Tuesday, November 5, 2013

Nikon Df Announced

The Nikon Df, a camera that Nikon built up through a series of "Pure Photography" videos released over the past few weeks, has now been announced.

Nikon has built up this camera as being made for photography purists, and users who have clung onto manual film cameras, but one has to wonder if those groups will accept the Df. The front and top plate of the camera are a beautiful example of a design that would be fitting of classic Nikon film cameras. If you only look at the front and top, it is a design that would pull on the emotional strings of any Nikon user from the 1960s-1990s. On the top plate the simple dials for shutter speed, ISO and exposure compensation are all there. While there are modern buttons for shooting and drive modes, and a small LCD, those do not take too much away from the simplicity. The back of the camera, on the other hand, is modern and bogged down with buttons, dials, nobs and a big LCD.

The viewfinder is also modern, and believed to be the same prism used in the D800. That is not a big deal, since the D800's viewfinder is good by modern standards. The problem is that while Nikon advertizes the Df as the perfect camera for manual focus Nikkor users (including non-AI lenses), the camera lacks any kind of focusing aids (beyond the standard focus confirmation dot), to help with the use of said lenses. An optional split prism focusing screen would have been welcome, but sadly that is not available.

The highlight feature of the camera is the impressive 16 megapixel sensor, also used in the $5999 Nikon D4, which has a native ISO range of 100-12,800 (expandable to 50-204,800 with Lo and Hi settings). The sensor has impressive dynamic range, and performs extremely well in low light conditions. While it lacks the resolution of the 24MP and 36MP sensors used in the D610 and D800, it makes up for that with smaller file sizes.

Even though the Df uses the 16MP sensor from the D4, it is not a modern sports action camera by any means. The max continuous burst speed is 5.5 FPS, and the camera sports the weaker 39 point AF system from the D610. The real downside of the weaker AF system is that the camera will not perform as well as the D800 or D4 in low light conditions, which leaves some confusion as to why Nikon bothered to put the 16MP sensor in the Df.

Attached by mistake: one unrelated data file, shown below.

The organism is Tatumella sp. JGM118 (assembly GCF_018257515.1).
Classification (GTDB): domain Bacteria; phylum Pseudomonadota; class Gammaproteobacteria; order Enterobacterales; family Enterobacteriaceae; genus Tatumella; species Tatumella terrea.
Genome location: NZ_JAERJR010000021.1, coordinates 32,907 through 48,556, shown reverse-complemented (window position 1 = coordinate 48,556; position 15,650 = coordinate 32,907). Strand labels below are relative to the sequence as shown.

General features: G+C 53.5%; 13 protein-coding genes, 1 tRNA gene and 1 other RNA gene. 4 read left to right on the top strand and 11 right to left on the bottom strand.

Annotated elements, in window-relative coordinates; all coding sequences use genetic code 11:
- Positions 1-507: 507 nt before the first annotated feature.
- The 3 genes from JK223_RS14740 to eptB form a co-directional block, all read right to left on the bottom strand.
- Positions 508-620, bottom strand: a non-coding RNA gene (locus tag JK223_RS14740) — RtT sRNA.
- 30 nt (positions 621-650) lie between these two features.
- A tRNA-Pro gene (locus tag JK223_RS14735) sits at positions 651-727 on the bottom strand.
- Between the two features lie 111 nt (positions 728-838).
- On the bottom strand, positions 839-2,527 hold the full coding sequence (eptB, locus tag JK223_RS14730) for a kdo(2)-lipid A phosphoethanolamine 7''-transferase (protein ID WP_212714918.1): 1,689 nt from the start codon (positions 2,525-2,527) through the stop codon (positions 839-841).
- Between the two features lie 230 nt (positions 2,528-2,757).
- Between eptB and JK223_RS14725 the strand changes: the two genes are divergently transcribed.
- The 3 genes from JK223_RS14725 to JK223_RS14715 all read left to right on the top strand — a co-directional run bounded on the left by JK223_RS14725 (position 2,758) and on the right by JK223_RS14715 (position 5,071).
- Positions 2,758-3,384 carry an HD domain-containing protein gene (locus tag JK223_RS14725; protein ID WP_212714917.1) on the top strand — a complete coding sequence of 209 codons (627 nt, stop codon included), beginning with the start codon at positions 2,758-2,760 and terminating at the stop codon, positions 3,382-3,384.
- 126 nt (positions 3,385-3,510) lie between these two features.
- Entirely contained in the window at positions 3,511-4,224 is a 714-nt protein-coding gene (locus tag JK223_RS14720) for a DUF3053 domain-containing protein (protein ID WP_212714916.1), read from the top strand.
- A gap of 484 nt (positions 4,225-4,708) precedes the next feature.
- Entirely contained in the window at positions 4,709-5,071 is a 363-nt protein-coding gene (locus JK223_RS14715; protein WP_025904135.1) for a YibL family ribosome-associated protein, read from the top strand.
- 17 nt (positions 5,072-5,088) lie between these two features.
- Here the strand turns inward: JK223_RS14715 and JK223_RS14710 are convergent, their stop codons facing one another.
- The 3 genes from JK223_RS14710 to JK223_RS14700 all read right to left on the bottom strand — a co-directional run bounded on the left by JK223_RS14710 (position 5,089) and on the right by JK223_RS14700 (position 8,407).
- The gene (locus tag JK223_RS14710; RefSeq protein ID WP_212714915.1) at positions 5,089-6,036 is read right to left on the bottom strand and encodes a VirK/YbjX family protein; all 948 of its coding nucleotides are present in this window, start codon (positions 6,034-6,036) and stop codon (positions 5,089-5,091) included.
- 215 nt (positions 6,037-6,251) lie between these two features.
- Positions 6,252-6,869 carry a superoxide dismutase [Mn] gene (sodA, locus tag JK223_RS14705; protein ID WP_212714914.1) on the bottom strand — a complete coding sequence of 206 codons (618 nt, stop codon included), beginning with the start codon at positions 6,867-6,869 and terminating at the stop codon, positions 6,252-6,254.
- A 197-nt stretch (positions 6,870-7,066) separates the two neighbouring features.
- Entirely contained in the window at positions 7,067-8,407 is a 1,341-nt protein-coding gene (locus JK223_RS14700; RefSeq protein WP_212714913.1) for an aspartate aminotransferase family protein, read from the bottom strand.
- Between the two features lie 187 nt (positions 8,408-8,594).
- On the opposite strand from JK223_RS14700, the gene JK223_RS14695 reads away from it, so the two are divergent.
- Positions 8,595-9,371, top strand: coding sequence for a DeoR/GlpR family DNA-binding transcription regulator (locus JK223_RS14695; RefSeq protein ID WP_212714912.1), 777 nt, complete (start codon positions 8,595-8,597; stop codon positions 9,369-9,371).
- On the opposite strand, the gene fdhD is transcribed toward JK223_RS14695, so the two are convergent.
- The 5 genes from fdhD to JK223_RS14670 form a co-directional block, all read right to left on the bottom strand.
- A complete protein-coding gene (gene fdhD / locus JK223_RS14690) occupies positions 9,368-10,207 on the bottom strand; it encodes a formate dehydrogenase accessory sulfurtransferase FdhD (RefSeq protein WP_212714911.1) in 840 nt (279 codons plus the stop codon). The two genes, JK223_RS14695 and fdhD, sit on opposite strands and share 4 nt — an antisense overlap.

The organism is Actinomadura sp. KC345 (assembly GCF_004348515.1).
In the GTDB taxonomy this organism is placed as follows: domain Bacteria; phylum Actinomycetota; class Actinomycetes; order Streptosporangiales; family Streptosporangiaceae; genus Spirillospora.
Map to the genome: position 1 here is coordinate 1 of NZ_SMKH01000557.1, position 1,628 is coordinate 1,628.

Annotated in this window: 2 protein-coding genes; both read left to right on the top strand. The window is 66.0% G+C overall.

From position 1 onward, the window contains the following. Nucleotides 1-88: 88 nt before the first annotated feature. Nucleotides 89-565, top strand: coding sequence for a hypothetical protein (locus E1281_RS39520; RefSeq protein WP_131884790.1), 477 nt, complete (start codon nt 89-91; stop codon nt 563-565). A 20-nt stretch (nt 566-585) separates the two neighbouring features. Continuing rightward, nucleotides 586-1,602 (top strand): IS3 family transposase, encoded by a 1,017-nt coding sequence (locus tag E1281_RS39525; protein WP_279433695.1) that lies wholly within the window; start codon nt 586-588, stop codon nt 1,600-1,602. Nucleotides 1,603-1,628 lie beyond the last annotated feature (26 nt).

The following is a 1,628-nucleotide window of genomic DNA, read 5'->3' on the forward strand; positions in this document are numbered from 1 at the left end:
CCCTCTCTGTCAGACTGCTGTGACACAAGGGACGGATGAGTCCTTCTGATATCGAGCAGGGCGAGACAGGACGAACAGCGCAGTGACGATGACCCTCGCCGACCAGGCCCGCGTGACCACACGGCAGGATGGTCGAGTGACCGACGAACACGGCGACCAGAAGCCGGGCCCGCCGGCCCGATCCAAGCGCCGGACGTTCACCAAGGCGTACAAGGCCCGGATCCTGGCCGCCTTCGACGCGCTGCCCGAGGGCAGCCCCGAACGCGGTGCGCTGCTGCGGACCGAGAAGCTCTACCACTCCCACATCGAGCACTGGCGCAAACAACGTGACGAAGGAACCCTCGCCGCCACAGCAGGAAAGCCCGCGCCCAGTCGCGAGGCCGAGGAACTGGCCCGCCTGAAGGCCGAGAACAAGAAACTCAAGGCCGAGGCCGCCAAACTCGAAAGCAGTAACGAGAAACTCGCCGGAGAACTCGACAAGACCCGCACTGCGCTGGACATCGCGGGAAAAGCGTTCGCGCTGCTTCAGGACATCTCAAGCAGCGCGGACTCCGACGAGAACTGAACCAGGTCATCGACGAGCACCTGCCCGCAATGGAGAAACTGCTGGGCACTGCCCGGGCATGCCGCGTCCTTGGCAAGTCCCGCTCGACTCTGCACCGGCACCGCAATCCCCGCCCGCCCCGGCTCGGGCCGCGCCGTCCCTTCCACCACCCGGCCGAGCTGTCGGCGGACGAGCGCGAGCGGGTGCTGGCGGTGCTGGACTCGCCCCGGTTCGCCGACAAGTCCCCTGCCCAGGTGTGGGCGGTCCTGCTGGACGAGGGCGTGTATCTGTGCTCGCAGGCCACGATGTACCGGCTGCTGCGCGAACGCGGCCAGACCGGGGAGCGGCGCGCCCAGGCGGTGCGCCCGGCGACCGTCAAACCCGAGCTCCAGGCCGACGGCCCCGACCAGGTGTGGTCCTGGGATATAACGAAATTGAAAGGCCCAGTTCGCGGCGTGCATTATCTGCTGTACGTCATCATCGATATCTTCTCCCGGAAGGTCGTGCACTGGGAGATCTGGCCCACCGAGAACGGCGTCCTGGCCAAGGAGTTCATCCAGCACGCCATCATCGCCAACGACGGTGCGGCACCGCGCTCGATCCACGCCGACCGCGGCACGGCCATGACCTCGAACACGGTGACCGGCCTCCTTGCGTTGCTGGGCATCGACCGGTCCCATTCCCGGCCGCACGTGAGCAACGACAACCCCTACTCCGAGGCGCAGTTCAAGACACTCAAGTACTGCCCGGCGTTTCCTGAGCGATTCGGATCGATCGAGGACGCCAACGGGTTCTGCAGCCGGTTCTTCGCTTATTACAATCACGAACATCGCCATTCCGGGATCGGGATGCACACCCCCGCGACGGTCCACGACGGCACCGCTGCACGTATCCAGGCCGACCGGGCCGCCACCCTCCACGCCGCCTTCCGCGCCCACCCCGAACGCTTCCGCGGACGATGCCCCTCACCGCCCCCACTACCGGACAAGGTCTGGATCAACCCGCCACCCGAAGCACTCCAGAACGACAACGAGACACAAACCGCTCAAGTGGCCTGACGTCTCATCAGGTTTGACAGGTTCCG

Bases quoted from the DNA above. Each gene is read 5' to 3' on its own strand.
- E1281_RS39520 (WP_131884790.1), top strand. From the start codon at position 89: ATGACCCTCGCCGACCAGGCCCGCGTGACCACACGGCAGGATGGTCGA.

In terms of final build, the Df falls short of the classic cameras in that only the rear and top plates are metal. The front and bottom plates of the camera are plastic, and that includes the area that the mount is attached. Of course the camera is targeted at lighter weight prime lens using photographers, so that may not be an issue. 

The camera uses a mishmash of modern and older accessories. The shutter button features the classic attachment for a screw-in shutter release cable, while it also features the connector from consumer cameras like the D5300 and D7100. That means that the MC-DC2 shutter cable, a Nikon GP-1, or GP-1a GPS unit can be used with the Df. The flash sync connector is covered with the traditional screw on cap (that everyone loses if they use the terminal).

What about the price of this retro, modern hybrid? $3099 Cdn. Nikon Canada is not listing a body only kit, as Nikon USA is, thus a higher list price. Big Canadian retailers are already listing the Df at $2999. The available kit includes the Nikon Df body and the "special edition" AF-S Nikkor 50mm F1.8G. The lens is simply the currently available lens, with a slightly changed external body, made to match the retro design.
If one simply looks at the Df as Nikon's attempt to make a digital F3, then there could very well be a strong sense of disappointment. On the other hand, if one looks at this camera as a lower cost, smaller bodied D4 with retro design then that may not be the feeling at all. However one chooses to look at the specs of the Nikon Df, it is a beautifully designed camera (from the front anyway).

Tech Specs: